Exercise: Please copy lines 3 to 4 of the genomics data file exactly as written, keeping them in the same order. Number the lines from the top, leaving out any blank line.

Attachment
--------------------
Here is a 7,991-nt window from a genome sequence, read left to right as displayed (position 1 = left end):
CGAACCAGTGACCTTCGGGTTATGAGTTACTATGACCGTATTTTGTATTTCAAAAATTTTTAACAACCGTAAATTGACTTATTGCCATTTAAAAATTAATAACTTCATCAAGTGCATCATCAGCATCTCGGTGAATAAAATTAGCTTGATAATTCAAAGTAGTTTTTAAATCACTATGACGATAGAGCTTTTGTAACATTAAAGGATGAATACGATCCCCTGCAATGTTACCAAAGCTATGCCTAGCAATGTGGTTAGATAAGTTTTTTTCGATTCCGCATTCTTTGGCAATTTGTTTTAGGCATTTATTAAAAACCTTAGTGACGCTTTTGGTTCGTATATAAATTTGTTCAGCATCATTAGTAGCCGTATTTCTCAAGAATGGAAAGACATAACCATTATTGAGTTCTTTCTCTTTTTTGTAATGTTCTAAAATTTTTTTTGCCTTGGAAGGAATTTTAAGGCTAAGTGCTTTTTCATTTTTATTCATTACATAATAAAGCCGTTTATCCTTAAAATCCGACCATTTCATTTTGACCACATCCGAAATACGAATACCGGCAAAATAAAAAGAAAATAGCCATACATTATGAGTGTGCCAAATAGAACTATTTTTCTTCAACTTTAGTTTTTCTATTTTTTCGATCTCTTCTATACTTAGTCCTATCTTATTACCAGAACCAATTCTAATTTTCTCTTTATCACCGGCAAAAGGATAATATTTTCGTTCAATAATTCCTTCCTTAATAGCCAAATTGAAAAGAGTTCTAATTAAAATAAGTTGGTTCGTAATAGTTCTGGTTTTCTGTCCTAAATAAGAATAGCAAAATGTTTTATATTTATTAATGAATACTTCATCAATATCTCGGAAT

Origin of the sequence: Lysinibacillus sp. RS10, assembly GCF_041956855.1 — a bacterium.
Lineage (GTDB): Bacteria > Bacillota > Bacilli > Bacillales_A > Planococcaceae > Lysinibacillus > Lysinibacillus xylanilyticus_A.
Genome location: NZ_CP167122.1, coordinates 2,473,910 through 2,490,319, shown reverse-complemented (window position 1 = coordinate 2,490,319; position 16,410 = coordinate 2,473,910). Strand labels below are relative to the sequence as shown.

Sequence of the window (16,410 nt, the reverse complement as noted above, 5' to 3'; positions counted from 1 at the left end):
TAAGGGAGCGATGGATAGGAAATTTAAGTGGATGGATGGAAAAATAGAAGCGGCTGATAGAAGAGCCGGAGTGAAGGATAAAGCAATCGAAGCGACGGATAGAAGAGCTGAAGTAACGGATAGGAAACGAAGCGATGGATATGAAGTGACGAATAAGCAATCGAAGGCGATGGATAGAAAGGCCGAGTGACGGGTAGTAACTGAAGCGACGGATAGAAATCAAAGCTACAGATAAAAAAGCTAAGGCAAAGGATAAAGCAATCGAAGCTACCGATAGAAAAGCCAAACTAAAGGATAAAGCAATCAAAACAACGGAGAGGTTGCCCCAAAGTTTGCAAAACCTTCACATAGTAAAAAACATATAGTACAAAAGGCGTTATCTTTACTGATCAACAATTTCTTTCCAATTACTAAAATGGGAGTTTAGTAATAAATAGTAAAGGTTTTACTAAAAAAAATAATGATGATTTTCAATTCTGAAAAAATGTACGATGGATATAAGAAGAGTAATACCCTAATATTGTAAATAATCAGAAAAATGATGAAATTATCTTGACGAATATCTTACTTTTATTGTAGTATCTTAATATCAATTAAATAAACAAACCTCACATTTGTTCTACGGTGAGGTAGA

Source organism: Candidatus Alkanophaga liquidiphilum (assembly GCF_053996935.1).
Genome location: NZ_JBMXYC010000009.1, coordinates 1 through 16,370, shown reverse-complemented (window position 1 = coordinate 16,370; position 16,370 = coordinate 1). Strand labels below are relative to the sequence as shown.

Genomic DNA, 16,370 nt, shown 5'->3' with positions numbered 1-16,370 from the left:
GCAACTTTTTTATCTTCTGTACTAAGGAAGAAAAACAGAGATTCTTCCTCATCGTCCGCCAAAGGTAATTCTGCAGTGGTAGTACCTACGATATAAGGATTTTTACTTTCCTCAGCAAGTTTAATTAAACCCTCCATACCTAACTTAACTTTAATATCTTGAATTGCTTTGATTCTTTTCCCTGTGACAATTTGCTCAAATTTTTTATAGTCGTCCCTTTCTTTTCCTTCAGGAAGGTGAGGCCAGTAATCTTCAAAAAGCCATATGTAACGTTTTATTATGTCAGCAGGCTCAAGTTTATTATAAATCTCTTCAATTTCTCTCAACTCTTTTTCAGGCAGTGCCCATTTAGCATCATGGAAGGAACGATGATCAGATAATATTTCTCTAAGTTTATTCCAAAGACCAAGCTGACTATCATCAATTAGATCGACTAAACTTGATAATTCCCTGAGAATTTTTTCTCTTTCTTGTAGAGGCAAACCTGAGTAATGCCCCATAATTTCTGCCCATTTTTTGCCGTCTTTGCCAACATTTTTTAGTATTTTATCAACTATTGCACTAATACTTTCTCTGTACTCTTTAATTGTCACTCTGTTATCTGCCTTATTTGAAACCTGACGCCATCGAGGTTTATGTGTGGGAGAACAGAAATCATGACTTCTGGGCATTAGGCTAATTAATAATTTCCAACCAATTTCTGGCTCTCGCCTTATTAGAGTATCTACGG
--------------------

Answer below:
Origin of the sequence: Lysinibacillus sp. RS10, assembly GCF_041956855.1 — a bacterium.
Lineage (GTDB): Bacteria > Bacillota > Bacilli > Bacillales_A > Planococcaceae > Lysinibacillus > Lysinibacillus xylanilyticus_A.